WELCOME TO SASSY’S SUNDAY SPOTLIGHT!
Guest post by author James Scott.
Data was an emotionless crew member on Star Trek: very useful, but incapable of feelings. The Terminator was an emotionless killer. The artificial beings on the tv show “Humans” seem to have a limited range of emotions, some of them distinctly unfriendly. Holly is different from any of them. Indeed, Holly, the heroine of my most recent novel, The Electric Woman, is a rare creation in robot and android literature—she can and does display the full range of human emotions—loneliness, fear, love, the need for reassurance—the pain of loss.
The trouble begins soon after her “birth”. She shocks her creators by becoming self-aware. Since we still don’t understand what consciousness is, its appearance in an artificially-created and supposedly tightly controlled android creation confounds her makers. She soon proves capable of displaying human emotions but is not equipped to deal with them. Her initial shyness and confusion give way to increasing anger, not only at her creators but those who would use her for their own nefarious purposes. For unknown even to her, she is equipped with the skills of an assassin, and created for deadly missions for the Army, when her controllers decide the time is right.
Those researchers currently working on human-like androids, which may be realized much sooner than we think, assume that their creations will be obedient and emotionless, built to carry out whatever tasks their makers desire. But the appearance of consciousness, if were ever to happen, would create enormous ethical dilemmas: who would own these entities? What rights might they have? What will happen to them when their missions are complete, or they are succeeded by a superior version, or their usefulness comes to an end? We are not prepared to deal with those questions now. Let us hope we are prepared to deal with them by the time when one of our creations, someday, turns to its creator and says, “No. I won’t.”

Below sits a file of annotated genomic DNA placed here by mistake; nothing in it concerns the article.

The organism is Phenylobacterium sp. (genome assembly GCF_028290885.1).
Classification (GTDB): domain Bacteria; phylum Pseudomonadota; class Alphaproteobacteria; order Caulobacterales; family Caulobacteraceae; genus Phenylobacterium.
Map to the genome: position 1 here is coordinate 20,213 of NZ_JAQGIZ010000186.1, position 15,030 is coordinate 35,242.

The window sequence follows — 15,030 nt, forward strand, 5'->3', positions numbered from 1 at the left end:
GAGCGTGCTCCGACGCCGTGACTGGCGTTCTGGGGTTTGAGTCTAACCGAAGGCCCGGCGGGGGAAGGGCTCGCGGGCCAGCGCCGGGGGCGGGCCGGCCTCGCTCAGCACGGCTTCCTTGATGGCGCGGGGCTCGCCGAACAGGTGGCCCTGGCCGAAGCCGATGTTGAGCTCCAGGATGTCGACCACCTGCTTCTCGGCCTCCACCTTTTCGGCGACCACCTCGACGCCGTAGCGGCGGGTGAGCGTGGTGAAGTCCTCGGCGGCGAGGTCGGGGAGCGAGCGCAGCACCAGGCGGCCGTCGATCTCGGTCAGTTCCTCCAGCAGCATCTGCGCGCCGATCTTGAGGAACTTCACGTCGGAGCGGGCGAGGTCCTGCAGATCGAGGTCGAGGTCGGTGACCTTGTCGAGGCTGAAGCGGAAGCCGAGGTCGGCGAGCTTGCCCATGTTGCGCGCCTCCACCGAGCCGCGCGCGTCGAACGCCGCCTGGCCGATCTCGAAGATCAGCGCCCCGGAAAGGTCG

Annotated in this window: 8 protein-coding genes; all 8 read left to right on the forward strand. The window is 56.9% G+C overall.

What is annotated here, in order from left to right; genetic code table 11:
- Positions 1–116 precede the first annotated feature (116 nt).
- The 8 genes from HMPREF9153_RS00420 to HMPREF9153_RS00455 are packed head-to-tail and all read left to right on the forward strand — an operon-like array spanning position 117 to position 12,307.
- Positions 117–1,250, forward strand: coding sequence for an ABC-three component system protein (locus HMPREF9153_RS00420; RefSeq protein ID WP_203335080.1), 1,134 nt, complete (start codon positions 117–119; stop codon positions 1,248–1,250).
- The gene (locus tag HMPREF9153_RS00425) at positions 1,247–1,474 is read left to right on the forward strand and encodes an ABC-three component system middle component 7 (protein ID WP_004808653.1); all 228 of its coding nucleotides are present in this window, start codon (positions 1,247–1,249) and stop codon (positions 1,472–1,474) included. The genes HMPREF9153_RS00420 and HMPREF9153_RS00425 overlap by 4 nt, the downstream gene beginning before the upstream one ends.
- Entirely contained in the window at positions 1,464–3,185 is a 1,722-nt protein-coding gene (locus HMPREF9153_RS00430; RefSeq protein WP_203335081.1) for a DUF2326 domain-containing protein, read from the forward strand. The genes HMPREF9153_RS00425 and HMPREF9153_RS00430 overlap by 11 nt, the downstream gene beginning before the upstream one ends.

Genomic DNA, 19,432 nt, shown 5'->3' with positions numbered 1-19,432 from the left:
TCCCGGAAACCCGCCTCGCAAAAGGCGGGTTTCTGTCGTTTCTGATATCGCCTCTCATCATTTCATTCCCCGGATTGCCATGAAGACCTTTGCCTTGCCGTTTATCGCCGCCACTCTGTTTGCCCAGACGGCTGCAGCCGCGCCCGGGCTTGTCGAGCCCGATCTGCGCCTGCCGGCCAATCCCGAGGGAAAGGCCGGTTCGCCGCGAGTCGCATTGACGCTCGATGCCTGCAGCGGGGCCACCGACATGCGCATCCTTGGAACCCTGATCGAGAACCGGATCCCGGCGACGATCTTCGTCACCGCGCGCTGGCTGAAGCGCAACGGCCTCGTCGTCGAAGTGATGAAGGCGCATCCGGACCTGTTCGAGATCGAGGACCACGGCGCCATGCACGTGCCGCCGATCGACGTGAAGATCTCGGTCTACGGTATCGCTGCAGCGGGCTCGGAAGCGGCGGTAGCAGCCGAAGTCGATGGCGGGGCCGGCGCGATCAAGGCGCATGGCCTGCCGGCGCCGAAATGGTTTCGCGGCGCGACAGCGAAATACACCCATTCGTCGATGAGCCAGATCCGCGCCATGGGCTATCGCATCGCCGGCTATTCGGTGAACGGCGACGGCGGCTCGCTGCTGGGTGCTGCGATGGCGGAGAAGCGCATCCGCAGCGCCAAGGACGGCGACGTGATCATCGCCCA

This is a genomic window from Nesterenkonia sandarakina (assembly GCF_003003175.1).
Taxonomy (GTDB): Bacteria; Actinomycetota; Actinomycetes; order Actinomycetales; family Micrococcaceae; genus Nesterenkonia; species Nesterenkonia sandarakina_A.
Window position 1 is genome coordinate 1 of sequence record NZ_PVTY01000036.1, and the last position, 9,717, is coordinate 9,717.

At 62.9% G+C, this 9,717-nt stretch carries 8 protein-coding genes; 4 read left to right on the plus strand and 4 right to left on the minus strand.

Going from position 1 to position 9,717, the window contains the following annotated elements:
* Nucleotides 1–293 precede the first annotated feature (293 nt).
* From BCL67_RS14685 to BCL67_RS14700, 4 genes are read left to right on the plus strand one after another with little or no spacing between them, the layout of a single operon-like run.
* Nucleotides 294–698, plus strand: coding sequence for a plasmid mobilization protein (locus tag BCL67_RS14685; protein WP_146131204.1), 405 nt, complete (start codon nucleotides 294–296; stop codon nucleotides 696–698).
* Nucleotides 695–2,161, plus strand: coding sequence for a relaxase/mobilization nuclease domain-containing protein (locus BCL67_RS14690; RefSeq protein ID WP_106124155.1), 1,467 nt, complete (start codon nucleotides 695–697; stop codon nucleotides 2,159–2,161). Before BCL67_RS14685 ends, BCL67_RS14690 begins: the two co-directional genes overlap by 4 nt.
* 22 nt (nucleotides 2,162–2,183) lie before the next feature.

Meanwhile, I hope you’ll investigate Holly in The Electric Woman. Inside you’ll find all the above—and a love story like no other.
The Electric Woman
Bill Scott (writing as James Scott)
Winner, 2011 WILLA Literary Award for Original Soft Cover Fiction, for Light on A Distant Hill.
Winner, 2015 Beverly Hills Book Awards, Historical Fiction;
Bronze Medalist, 2015 Will Rogers Medallion Awards, Western Romance; and
Angel of the Gold Rush
Legacy of Angels
Light On A Distant Hill
The Rail Queen
The Electric Woman
“Generating creative work is not for the faint of heart”—Julien Jarreau
SUNDAY WRAP UP!
Other books and authors we featured this past week are:
Kathryn Sermak ~ Interview
Michelle Sacks ~ Review
Jackie Bouchard ~ Audio Review
Kate McQuaile ~ Review
J.A. Baker ~ Blog Tour
Laura Griffin ~ Interview
Karin Slaughter ~ Interview